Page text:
Nursing is a particularly high-stress profession, emotionally challenging and physically draining, with a high occurrence of burnout. In addition to the negative effects of stress on nurses’ health and well-being, stress is also a major contributor to attrition and common shortages in the nursing profession. Stress, which can lead to depression and burnout, is an epidemic in nursing, but no one will talk about it. According to the Robert Wood Johnson Foundation Interdisciplinary Nursing Quality Research Initiative (INQRI), “nurses experience high stress and clinical depression at twice the rate of the general public” (2016).
Stress affects 9% of everyday citizens, but 18% of nurses experience symptoms of depression and stress. A study will be conducted to explore the following idea, “In registered nurses who work in busy city hospitals, do the nurses who practice stress management compared to the nurses who do not practice stress management have a decreased level of burnout syndrome?” A quantitative research study will be conducted using nurses who work at a local inner city hospital in North Philadelphia, that work in the ICU, med surg, and Covid floors. An evaluation of recent literature will be reviewed that outlines this nationwide issue. The purpose of this study is to evaluate the effectiveness of stress management for nurses who practice these skills, as opposed to the nurses who do not use stress management to avoid burnout. This study may result in better coping skills for nurses who work in busy city hospitals, who deal with the stresses of being burnt out.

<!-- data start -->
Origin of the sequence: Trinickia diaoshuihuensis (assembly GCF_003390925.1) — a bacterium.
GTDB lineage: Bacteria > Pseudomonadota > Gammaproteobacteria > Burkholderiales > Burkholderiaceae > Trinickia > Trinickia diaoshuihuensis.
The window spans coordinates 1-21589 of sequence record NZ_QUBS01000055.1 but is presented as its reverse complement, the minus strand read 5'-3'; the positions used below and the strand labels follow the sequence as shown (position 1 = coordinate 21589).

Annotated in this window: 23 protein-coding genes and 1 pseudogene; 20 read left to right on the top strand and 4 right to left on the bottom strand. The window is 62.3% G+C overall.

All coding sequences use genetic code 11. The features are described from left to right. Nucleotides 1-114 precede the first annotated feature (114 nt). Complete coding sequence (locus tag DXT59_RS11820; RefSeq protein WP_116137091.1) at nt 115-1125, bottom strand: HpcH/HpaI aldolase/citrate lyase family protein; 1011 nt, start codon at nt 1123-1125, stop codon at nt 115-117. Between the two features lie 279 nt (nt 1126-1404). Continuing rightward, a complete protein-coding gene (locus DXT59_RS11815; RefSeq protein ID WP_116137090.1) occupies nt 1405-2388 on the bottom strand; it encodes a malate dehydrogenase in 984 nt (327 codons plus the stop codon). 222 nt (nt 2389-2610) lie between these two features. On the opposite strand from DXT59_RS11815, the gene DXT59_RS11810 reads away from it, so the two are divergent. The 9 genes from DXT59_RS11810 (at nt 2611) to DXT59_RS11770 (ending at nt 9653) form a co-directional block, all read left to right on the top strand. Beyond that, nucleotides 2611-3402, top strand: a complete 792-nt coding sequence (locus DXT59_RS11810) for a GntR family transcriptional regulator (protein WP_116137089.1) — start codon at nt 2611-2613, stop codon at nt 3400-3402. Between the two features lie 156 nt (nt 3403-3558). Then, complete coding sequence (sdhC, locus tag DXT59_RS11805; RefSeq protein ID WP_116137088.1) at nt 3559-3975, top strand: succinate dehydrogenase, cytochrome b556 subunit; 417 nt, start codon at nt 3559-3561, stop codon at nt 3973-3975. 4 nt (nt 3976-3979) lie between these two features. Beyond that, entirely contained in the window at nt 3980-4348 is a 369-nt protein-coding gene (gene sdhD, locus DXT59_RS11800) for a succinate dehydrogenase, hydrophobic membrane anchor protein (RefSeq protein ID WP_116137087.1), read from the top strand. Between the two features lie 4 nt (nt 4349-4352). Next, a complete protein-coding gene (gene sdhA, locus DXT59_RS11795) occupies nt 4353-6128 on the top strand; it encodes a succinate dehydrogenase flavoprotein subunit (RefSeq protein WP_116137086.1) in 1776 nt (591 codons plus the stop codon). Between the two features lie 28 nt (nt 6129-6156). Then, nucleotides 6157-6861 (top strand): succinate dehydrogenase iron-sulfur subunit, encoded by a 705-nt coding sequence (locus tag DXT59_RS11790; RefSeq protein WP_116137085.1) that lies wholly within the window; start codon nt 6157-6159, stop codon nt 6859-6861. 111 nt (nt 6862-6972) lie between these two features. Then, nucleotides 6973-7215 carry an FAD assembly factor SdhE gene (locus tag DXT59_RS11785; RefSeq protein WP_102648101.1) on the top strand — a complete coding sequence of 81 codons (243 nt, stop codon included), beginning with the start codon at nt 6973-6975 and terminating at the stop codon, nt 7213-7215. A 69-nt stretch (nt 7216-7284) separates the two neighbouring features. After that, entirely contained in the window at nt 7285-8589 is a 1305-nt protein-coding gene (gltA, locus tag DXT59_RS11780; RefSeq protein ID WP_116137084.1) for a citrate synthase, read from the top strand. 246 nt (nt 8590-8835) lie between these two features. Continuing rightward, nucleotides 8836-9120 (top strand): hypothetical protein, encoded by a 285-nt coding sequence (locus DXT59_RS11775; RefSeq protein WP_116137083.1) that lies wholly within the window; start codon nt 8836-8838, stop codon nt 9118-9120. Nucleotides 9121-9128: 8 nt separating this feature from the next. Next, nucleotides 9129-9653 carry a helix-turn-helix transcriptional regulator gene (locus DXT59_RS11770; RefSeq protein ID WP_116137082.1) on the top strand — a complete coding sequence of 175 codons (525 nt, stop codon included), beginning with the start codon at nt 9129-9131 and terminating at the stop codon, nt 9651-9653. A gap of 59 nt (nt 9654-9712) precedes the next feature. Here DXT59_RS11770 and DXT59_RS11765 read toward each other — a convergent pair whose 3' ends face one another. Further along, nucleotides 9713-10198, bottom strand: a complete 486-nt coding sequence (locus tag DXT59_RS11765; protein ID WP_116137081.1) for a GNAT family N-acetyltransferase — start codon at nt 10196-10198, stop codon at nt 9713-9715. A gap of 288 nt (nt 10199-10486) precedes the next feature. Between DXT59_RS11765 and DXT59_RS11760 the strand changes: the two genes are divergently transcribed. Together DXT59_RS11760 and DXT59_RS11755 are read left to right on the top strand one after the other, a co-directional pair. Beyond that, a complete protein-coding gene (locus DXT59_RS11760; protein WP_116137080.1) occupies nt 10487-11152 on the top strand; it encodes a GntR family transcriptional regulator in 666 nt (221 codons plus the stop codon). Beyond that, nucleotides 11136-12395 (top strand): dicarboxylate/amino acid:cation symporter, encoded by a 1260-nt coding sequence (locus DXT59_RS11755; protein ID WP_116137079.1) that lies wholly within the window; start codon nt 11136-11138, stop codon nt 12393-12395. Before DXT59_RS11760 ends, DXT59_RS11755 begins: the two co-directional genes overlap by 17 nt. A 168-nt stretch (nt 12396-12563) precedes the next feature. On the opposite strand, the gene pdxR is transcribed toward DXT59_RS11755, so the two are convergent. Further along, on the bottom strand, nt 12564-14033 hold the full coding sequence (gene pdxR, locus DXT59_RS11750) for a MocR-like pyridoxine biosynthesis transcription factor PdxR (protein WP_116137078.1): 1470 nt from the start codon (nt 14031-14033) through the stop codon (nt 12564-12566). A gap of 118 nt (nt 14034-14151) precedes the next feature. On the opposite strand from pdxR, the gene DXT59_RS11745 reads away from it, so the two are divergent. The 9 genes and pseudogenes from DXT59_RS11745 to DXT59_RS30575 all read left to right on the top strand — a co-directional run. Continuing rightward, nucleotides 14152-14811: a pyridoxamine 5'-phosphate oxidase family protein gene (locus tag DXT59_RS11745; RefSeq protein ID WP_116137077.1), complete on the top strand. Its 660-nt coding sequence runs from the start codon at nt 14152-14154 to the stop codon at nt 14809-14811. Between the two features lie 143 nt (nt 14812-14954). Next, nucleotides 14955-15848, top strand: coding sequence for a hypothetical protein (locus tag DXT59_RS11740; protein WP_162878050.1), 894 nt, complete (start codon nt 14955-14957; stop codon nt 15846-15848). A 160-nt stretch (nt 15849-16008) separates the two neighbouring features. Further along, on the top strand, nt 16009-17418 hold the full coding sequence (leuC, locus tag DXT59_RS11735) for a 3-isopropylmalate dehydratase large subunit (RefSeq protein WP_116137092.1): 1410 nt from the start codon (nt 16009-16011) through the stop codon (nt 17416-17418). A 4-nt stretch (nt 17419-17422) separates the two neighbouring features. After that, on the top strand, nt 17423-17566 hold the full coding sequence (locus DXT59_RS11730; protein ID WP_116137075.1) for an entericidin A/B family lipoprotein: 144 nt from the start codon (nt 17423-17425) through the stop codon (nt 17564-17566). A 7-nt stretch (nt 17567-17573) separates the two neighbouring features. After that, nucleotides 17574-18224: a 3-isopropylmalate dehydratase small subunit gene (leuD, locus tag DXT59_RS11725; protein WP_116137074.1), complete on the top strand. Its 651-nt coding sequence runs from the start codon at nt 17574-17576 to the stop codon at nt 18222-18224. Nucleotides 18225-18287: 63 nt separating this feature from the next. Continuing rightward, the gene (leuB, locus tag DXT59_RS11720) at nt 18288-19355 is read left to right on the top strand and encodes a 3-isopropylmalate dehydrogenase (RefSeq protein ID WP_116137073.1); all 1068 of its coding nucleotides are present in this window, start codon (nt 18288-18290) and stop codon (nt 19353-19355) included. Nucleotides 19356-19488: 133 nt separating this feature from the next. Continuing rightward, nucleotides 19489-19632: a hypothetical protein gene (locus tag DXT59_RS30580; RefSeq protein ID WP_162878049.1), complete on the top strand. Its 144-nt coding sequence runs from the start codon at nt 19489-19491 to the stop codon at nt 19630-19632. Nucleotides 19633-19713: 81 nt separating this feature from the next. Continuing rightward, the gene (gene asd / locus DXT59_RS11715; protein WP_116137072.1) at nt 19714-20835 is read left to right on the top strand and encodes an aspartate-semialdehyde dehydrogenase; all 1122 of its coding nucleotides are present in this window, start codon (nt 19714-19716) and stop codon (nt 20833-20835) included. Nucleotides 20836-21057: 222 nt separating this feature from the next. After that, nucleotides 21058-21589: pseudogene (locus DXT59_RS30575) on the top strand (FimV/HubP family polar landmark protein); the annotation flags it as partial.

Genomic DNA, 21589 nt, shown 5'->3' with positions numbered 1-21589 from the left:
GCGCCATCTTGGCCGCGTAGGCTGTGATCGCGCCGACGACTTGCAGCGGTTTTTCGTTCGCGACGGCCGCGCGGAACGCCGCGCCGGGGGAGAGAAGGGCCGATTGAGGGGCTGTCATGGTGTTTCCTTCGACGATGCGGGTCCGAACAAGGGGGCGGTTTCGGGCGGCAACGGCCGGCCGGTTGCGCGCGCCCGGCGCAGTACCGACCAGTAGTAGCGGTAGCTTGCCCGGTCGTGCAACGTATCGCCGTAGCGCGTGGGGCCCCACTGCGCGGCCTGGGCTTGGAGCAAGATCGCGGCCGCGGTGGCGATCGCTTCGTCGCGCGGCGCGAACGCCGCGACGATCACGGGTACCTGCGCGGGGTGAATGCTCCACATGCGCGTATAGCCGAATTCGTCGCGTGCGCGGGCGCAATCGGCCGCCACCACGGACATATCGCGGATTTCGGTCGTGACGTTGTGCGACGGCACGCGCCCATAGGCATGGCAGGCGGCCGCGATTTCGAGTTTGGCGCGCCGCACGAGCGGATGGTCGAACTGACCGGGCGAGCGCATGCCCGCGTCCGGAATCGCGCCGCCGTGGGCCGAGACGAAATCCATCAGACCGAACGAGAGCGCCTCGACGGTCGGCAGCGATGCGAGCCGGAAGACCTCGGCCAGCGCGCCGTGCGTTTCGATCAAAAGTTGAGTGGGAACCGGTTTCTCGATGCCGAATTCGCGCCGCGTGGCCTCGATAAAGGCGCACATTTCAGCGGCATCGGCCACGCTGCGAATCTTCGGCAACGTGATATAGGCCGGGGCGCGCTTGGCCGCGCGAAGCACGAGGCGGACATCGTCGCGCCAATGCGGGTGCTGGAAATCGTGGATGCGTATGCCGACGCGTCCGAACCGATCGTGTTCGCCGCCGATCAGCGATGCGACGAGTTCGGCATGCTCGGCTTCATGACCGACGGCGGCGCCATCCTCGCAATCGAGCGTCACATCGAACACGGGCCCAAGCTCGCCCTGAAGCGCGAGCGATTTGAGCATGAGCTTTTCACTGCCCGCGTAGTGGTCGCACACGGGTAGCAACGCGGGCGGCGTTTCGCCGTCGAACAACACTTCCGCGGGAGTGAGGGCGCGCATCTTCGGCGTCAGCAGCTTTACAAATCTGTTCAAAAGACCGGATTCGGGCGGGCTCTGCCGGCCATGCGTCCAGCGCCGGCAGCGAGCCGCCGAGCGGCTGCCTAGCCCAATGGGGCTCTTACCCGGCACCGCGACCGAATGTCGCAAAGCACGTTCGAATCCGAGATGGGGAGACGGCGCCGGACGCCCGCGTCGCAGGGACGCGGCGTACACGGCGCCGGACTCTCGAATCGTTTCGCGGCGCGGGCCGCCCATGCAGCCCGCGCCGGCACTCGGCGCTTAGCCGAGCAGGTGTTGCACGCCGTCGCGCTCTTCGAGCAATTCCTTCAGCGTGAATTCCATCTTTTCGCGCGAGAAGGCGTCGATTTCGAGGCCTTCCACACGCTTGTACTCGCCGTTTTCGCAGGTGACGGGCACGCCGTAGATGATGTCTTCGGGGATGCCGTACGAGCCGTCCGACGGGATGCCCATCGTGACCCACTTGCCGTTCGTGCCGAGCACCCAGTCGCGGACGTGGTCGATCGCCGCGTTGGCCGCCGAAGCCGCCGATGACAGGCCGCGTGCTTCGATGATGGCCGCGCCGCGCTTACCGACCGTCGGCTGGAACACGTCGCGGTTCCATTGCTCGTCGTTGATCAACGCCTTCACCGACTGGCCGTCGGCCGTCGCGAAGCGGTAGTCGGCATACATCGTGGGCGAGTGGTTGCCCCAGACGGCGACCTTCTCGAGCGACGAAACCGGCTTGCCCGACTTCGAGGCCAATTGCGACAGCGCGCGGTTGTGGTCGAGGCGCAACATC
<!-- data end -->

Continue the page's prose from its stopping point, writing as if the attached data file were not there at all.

Stress and burnout are perceptions that have sustained the attention of nurses and researchers for several years. These perceptions are highly relevant to the workforce in general and nursing in particular. Both quantity and quality of nursing care may be unpleasantly affected by stress and burnout. Registered nurses working in busy hospitals who perceived high levels of work-related stress were rated lower in work performance by supervisors and colleagues. According to the Journal of Applied Biobehavioral Research (2013), “stressors in the workplace may result in a burnout syndrome and burnout results in low productivity”. Burnout syndrome is the continuous exposure to work-stress associated with poor working conditions, in which pleasure and work performance decrease (Gasparino 2015). According to the World Health Organization, mental health can be considered as a state of well-being in which the person is able to use their own resources and abilities to recuperate from the stress of everyday life, without compromising productivity. Stress is a system of adaptation of the individual to any unanticipated situation and arranges them for a quick and effective action.
Thus, nursing is one of the most stressful professions. It is common to see burnout syndrome in health experts, especially in the field of nursing (Markwell 2015). Some experts are able to deal with the symptoms, but those who don’t adjust to the long-term working surroundings, inadequate number of professionals, and poor communication tend to feel physically and emotionally wiped out (Darban 2018). For nurses, burnout reduces the capability to provide care. Every day, nurses face the dilemma of being human, empathetic, and sensitive, in a work environment of many responsibilities.